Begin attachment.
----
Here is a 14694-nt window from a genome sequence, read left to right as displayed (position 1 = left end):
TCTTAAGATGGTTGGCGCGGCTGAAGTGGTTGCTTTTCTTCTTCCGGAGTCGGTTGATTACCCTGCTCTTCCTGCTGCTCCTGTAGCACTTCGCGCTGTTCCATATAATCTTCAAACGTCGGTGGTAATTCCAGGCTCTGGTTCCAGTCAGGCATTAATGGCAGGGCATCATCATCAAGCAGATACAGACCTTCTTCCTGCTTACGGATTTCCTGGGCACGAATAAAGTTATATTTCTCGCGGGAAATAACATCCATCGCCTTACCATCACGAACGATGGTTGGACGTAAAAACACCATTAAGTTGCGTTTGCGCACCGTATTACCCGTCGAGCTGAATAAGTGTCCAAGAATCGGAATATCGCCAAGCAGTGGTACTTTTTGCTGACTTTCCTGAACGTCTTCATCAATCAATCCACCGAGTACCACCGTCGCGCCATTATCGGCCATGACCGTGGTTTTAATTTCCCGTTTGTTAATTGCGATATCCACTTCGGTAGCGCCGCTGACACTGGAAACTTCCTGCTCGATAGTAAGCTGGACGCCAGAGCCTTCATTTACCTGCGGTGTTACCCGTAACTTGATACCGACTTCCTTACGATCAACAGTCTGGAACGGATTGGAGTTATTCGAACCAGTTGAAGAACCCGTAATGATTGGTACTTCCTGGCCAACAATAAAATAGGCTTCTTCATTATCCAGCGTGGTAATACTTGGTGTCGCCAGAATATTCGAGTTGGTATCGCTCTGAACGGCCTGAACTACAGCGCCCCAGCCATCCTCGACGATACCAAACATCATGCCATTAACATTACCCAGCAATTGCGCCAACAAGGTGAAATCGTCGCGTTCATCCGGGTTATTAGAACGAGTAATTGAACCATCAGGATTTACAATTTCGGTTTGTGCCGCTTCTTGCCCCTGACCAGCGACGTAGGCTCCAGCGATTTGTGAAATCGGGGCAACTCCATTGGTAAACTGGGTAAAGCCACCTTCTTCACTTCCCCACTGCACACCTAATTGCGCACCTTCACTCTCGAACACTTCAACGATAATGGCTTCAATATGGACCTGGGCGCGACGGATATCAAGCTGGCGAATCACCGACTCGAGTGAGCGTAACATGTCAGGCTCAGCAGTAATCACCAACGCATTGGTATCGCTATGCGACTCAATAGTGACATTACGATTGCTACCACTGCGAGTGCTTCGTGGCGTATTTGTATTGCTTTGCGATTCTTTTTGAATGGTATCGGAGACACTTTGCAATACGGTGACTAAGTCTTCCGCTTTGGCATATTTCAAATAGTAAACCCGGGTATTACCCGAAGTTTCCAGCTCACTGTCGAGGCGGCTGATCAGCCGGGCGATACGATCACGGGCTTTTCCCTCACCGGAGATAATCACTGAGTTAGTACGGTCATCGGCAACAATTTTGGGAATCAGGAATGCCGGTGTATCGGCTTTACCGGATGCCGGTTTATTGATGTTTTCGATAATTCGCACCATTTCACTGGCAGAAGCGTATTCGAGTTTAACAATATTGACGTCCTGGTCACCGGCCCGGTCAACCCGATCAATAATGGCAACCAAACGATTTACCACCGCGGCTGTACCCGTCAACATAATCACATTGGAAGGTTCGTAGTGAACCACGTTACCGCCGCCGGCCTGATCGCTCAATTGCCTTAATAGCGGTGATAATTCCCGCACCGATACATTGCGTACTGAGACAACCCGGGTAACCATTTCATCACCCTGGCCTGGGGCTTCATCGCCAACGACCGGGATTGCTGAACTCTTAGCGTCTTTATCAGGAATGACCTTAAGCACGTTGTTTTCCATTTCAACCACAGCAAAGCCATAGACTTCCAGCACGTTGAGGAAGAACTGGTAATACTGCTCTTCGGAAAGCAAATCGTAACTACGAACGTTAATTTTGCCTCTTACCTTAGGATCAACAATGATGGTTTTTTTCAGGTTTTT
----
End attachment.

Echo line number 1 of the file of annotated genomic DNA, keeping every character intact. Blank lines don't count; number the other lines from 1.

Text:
Here is a 14694-nt window from a genome sequence, read left to right as displayed (position 1 = left end):